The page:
New Bill to Keep Internet Open, Discrimination-Free

Free Press’s newest release (7/31/09) touts some fresh congressional legislation that “Would Protect Net Neutrality Once and for All.” According to the media reform activists, the Internet Freedom Preservation Act of 2009 “would protect Network Neutrality under the Communications Act, safeguarding the future of the open Internet and protecting Internet users from discrimination online.” Policy director Ben Scott explains how the future of the Internet as we know it depends on maintaining freedom and openness online. This crucial legislation will help to ensure that the public–not big phone and cable companies–controls the fate of the Internet. The rules that govern […]


Telecoms Rally Against ‘Transformative’ Internet Bill

Free Press campaign coordinator Misty Perez has sent out (7/15/09) a call to action in light of the astonishing figure that “in the first three months of 2009, the phone and cable industries spent at least $20 million to hire more than 400 lobbyists” in an effort to “push for policies that fatten phone and cable profits while leaving us with an Internet that is too expensive and too slow.” Why their sense of urgency?: Right now, the FCC is crafting a national broadband plan that could fix our national broadband problem. FCC Commissioner Michael Copps called this plan “the […]


Community Broadband Fight Continues in N.C.

Bringing us the news that “the North Carolina legislature just sent a bill to study committee (a.k.a shelved it at least until next year) that would have crippled municipal broadband projects in the state,” AlterNet‘s Tana Ganeva (5/6/09) tells “why that’s a really, really good (albeit temporary) thing”: According to a recent study, America ranks 15th in the world in broadband access. This is partly because we have a very large population spread over a very large amount of space. But it is also because private companies don’t care about poor people and refuse to build broadband infrastructure in rural […]


Laying to Rest the ‘Bandwidth Bogeyman’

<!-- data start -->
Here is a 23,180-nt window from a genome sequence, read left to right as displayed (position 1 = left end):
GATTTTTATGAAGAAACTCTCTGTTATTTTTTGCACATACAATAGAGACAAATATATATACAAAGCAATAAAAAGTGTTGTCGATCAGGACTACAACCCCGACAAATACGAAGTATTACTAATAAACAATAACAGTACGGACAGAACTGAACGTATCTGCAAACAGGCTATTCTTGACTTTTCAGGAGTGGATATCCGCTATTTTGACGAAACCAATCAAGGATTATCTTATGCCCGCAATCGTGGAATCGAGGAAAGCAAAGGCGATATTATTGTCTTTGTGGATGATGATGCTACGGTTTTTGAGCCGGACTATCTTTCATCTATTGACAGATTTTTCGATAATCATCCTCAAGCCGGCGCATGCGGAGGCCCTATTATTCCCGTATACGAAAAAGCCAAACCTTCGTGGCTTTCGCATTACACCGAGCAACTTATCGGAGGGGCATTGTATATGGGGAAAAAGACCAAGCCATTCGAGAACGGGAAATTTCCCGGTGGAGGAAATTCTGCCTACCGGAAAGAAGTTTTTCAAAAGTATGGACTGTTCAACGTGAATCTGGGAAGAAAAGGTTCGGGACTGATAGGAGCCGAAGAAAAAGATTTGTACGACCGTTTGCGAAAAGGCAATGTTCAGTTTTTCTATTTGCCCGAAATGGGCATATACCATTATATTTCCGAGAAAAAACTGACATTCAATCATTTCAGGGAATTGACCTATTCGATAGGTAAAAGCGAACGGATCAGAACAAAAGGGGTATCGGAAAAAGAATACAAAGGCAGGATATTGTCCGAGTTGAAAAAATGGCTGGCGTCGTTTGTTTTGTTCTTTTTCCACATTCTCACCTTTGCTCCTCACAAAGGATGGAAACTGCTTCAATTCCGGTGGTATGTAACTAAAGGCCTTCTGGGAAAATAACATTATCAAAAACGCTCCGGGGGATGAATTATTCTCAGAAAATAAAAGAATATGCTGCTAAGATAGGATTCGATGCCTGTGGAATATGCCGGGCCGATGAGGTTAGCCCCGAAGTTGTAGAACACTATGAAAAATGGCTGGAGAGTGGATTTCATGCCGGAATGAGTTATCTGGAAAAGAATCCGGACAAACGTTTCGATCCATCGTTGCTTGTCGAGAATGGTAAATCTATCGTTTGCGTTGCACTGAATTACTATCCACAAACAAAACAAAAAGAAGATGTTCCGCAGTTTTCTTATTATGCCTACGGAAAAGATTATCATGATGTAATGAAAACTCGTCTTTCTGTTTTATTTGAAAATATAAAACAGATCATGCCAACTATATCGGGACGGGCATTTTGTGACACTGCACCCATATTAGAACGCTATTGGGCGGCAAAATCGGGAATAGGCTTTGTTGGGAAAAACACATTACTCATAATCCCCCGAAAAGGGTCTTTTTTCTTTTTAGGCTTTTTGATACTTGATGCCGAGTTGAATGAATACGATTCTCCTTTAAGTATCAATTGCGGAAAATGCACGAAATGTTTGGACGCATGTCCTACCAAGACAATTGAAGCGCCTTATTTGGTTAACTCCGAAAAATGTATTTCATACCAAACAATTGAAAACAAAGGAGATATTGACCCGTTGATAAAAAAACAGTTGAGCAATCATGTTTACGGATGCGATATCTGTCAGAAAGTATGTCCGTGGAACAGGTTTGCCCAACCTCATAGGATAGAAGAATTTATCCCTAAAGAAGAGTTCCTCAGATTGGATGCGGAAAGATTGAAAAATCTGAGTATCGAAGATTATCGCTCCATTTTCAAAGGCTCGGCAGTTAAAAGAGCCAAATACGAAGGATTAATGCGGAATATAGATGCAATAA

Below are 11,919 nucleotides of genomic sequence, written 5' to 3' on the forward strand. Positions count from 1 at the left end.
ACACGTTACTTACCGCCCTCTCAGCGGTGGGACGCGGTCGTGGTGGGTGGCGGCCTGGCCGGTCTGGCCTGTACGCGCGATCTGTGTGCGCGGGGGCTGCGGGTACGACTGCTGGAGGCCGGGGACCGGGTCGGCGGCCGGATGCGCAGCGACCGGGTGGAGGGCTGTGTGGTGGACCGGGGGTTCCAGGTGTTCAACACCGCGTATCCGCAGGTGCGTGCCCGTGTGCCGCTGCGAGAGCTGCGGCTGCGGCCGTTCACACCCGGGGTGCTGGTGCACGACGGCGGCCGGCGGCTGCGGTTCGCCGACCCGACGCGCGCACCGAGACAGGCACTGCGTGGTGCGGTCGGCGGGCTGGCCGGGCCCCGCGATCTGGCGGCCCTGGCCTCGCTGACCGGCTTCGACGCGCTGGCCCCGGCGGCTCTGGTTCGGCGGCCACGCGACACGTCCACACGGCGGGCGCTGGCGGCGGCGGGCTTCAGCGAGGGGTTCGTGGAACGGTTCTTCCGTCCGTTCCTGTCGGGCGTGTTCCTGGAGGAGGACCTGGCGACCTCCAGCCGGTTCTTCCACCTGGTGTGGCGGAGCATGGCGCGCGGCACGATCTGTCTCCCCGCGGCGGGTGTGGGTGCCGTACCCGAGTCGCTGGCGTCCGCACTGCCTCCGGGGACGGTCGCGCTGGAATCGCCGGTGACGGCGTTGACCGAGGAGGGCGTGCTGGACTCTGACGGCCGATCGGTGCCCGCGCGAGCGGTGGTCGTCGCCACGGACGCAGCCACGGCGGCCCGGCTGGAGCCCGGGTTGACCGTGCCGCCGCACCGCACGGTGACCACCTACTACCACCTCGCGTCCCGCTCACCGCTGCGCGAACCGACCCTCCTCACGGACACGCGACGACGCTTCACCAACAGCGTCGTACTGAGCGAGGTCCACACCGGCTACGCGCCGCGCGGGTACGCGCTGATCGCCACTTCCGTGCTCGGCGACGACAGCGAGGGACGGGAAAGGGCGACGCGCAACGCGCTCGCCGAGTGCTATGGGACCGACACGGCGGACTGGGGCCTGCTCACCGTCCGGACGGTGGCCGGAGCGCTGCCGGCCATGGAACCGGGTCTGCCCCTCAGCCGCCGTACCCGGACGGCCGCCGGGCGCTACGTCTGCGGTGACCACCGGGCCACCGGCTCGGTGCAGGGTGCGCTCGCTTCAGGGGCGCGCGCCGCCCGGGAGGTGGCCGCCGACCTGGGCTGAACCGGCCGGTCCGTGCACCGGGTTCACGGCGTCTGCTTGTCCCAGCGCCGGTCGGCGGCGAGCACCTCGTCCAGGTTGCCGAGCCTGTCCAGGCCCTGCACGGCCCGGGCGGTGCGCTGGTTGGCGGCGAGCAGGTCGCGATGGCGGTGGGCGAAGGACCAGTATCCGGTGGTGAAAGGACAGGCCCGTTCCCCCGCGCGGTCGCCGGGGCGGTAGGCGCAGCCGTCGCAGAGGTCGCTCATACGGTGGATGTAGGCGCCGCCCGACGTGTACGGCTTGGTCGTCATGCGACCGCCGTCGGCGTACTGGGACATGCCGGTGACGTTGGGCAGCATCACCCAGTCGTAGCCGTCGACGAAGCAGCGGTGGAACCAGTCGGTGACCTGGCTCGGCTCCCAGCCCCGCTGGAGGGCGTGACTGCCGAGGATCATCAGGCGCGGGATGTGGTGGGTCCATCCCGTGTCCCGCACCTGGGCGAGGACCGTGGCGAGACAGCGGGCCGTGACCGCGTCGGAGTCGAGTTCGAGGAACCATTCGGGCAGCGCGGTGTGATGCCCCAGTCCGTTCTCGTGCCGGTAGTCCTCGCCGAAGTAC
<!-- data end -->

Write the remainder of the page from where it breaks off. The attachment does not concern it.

Free Press is welcoming (4/28/09) as “a long overdue step in the right direction” the news that “Cablevision announced plans to offer download speeds of 101Mbps and upload speeds of 15Mbps” without charging “usage caps or overage fees” to users. Research director S. Derek Turner explains that the plan does, however, beg the question why Cablevision can offer fast access with reportedly no caps or overage fees, when others claim such a plan would cause the sky to fall and an exaflood to break the Internet. We hope this new announcement will put an end to the bandwidth bogeyman. We […]


Activists Beat Back Tiered Internet Scheme

Free Press Campaign Director Tim Karr (, 4/16/09) is celebrating Time Warner Cable having “shelved its plan to impose excessive Internet fees against those who use the Web for more than email and basic surfing.” Karr details how Time Warner Cable had been testing new Internet use penalties on people in Beaumont, Texas, and planned later this year to launch trials in Rochester, N.Y.; Austin and San Antonio, Texas; and Greensboro, N.C. If successful, Time Warner Cable execs planned to impose this cost structure upon the companyâ┚¬Ã¢”ž¢s 8.4 million broadband subscribers in 32 states…. The scheme would have forced consumers […]


A New Challenge to Net Neutrality

The media activist group Free Press has a new release (3/19/09) warning of the latest threat to free speech online: “a technology known as Deep Packet Inspection (DPI) that offers Internet service providers unprecedented control over Internet content.” DPI, says Free Press, “could spell disaster for the free market online,” AKA Net Neutrality. According to Free Press, DPI is designed to “monitor, control and ultimately charge subscribers for every use of an Internet connection,” because it “‘enables service providers to project potential revenues and profits from setting up a tiered service infrastructure’ and allows providers to ‘reduce the performance of […]